The balanced random network model attracts considerable interest because it explains the irregular spiking activity at low rates and large membrane potential fluctuations exhibited by cortical neurons in vivo. In this article, we investigate to what extent this model is also compatible with the experimentally observed phenomenon of spike-timing-dependent plasticity (STDP).

Confronted with the plethora of theoretical models for STDP available, we reexamine the experimental data. On this basis, we propose a novel STDP update rule, with a multiplicative dependence on the synaptic weight for depression, and a power law dependence for potentiation. We show that this rule, when implemented in large, balanced networks of realistic connectivity and sparseness, is compatible with the asynchronous irregular activity regime. The resultant equilibrium weight distribution is unimodal with fluctuating individual weight trajectories and does not exhibit development of structure. We investigate the robustness of our results with respect to the relative strength of depression.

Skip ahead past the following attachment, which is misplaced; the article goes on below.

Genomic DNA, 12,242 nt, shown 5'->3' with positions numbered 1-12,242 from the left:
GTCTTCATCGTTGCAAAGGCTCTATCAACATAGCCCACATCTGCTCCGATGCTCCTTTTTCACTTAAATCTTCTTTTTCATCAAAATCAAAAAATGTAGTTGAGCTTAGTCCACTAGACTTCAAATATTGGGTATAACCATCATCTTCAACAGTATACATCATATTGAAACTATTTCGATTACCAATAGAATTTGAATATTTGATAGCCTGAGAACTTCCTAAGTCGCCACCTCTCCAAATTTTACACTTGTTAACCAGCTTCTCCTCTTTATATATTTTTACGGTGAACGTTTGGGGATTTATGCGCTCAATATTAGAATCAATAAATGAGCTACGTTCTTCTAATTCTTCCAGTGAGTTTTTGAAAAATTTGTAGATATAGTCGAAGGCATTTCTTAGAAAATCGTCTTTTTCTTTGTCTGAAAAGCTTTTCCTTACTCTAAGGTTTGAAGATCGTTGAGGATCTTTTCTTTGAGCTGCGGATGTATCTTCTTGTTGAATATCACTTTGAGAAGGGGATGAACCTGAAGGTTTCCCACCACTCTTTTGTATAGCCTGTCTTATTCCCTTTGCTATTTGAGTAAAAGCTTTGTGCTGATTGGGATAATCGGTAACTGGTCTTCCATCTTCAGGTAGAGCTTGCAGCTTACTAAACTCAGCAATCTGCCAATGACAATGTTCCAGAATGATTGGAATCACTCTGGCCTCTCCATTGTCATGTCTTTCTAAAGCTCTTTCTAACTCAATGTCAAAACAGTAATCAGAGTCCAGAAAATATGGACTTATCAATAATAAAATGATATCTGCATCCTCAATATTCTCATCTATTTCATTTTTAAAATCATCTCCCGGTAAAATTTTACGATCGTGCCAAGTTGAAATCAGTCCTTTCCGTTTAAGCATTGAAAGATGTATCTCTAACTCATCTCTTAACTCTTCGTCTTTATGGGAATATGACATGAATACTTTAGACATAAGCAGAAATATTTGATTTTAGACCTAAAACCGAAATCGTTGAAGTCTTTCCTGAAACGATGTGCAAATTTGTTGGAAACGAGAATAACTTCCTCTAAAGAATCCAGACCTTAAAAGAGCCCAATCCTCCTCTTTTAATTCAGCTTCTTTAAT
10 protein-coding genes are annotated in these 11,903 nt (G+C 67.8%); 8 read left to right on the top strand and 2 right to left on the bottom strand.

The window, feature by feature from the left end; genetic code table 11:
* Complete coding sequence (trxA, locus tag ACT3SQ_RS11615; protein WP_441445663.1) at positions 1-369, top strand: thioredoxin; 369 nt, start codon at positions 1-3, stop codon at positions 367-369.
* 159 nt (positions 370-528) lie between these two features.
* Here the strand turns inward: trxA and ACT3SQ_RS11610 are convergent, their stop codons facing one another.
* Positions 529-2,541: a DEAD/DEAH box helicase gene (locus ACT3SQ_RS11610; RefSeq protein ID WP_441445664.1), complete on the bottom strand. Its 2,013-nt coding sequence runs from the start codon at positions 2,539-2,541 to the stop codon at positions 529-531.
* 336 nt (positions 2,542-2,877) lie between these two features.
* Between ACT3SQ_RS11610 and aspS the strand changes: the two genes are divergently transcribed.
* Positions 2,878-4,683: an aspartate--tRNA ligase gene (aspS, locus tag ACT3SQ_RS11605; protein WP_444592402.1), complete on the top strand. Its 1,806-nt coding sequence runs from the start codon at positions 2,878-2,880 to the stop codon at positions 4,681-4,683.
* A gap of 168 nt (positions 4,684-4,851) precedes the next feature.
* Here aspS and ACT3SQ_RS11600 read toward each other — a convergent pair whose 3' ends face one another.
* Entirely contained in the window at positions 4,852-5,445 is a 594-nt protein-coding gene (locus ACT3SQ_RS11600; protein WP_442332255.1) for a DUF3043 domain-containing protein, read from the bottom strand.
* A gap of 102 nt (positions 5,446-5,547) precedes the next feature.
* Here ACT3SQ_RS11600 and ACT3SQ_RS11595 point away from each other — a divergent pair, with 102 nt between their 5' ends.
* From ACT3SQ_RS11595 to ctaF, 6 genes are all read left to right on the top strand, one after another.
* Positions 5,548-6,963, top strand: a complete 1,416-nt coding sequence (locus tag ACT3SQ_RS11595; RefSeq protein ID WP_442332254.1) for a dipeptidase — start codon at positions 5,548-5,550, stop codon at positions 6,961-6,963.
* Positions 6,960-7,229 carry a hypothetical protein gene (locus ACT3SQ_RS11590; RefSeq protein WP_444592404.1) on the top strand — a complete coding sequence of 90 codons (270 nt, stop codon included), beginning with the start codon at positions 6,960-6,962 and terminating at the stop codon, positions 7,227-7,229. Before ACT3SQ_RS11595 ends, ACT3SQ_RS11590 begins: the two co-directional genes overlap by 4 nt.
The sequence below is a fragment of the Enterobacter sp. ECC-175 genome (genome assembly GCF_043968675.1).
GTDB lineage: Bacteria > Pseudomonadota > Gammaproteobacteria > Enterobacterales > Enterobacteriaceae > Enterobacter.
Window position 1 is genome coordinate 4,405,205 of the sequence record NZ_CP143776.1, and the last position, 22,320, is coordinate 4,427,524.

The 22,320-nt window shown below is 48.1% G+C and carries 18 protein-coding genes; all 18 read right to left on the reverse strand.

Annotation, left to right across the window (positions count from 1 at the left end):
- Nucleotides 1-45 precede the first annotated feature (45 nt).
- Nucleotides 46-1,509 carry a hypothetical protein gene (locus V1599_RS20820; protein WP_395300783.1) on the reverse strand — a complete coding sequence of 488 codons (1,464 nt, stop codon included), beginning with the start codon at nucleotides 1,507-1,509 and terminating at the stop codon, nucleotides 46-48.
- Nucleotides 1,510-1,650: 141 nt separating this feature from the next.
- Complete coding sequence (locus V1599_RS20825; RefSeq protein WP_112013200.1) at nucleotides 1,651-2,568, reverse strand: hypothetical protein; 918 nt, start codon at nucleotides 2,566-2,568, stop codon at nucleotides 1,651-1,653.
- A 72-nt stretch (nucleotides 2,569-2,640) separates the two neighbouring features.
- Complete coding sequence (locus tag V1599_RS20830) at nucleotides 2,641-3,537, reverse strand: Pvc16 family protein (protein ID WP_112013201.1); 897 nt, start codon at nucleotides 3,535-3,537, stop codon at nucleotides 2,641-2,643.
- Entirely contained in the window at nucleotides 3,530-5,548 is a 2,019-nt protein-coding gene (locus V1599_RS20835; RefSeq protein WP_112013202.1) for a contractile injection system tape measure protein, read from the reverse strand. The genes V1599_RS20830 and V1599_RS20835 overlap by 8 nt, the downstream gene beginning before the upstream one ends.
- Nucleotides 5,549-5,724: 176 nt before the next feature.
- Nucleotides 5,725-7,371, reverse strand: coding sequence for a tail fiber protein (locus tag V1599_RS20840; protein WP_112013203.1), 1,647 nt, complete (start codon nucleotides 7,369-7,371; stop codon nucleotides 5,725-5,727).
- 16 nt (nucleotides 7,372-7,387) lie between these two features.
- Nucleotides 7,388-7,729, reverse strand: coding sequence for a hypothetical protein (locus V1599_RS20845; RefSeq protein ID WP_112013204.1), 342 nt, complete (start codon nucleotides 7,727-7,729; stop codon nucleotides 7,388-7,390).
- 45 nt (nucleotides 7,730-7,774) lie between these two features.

We introduce synchronous stimulation to a group of neurons and demonstrate that the decoupling of this group from the rest of the network is so severe that it cannot effectively control the spiking of other neurons, even those with the highest convergence from this group.

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